'Afghan pact reflects a failed nation-building US effort'
WASHINGTON (PAN): Denied entry into Kabul this week, a powerful US lawmaker on Thursday alleged the US-Afghan strategic partnership agreement reflected a decade of failed nation-building effort of the United States.
“The Obama administration reportedly still plans to spend as much as $4 billion a year supporting Afghan security forces, plus billions more in foreign aid and nation building efforts after 2014, said Congressman Dana Rohrabacher, who asked “after spending over $520 billion in the Afghan campaign, they have to ask when does it end and when do we have a strategy that wins the war?”
The agreement promises at least another decade of American military involvement after the bulk of US forces withdraw in 2014.
“Helping the Afghans defend themselves is a good thing, but some in Washington have been calling for as many as 30,000 U.S. troops to remain behind--a clear admission that a decade of nation building has not worked,” Rohrabacher, who is Chairman of the US House Foreign Affairs Subcommittee on Oversight and Investigations, said.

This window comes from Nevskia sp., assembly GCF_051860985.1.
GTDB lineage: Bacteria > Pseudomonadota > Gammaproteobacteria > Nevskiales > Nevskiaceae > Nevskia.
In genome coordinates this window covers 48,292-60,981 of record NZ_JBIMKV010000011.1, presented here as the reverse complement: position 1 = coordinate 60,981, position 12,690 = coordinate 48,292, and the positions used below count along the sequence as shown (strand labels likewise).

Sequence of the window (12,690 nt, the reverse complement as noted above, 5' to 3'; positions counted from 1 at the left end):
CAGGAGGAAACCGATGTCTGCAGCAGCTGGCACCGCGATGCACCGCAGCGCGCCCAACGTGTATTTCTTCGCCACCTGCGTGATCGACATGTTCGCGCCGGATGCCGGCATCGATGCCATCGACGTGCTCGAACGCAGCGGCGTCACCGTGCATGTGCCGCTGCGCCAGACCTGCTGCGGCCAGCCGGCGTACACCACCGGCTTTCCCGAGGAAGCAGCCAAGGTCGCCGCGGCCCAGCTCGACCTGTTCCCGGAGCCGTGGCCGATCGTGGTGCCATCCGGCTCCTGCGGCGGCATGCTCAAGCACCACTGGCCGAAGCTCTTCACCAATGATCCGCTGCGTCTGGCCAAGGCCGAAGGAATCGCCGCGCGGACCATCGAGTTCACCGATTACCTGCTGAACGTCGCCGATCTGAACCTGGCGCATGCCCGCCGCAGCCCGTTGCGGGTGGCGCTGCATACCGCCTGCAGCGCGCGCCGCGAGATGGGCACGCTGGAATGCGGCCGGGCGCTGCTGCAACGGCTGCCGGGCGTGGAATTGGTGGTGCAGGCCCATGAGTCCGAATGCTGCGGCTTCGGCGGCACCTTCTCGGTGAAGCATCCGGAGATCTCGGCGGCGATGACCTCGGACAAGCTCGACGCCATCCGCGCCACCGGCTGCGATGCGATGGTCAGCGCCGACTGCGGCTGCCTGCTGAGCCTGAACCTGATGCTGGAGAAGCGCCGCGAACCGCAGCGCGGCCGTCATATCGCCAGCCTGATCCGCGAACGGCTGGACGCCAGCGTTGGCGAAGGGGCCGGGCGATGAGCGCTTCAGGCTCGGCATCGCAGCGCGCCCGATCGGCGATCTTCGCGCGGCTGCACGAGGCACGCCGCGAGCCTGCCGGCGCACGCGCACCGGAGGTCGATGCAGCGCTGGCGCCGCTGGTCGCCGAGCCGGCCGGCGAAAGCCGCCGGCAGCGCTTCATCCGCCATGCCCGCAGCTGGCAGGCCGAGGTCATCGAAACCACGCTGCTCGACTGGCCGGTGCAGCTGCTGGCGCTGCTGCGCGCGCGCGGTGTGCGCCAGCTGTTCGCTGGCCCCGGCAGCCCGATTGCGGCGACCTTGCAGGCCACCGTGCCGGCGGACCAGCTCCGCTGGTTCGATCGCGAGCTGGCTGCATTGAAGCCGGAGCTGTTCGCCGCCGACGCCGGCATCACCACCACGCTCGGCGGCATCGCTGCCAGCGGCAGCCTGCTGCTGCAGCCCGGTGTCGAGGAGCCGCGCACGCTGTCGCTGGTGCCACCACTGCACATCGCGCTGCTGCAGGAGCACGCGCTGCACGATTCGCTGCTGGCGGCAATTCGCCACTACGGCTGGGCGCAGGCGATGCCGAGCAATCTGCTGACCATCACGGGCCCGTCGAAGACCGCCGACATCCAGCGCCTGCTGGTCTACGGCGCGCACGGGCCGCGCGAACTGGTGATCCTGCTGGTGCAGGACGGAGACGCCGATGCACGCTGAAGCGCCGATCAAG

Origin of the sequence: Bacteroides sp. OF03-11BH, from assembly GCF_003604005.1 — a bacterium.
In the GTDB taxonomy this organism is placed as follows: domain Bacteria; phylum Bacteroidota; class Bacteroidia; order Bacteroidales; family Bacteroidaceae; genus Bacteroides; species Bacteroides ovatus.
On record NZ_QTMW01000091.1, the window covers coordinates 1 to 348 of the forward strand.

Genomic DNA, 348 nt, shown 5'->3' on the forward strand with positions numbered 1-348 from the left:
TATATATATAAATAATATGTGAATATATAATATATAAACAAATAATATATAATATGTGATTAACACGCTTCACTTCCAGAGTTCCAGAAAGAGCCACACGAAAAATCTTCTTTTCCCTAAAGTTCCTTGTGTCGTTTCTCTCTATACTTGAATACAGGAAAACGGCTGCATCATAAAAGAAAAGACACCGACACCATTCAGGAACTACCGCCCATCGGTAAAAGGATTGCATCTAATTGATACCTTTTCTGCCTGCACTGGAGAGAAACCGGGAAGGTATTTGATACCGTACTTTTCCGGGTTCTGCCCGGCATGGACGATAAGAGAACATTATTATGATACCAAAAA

Early this week, he was denied entry into the country by President, Hamid Karzai, who personally reached out to the Secretary of State Hillary Clinton to express his objections.
Rohrabacher opposed the provision in the strategic agreement which bans launching attacks from Afghan soil against Pakistan. “This restriction will allow the enemy to retreat to, and rebuild in, a safe area. It is equivalent to the bombing halts during the Vietnam War which allowed the Communists to survive years of battlefield defeats to ultimately win a prolonged war,” says Rohrabacher.
“By obligating the US to come to the aid of Kabul, yet denying the use of drone strikes, al-Qaeda and the Taliban’s return to power is a certainty,” he said.
“The Afghan War continues to be justified as the only way to prevent terrorists from having a base to plot against the US. However, al-Qaeda is operating in many countries like Somalia and Yemen and Osama Bin Laden was killed last year in Pakistan,” he said.
“The Afghan model is not the way to fight global terrorism and has already been abandoned in favor of other strategies everywhere except in Afghanistan,” the Congressman said.
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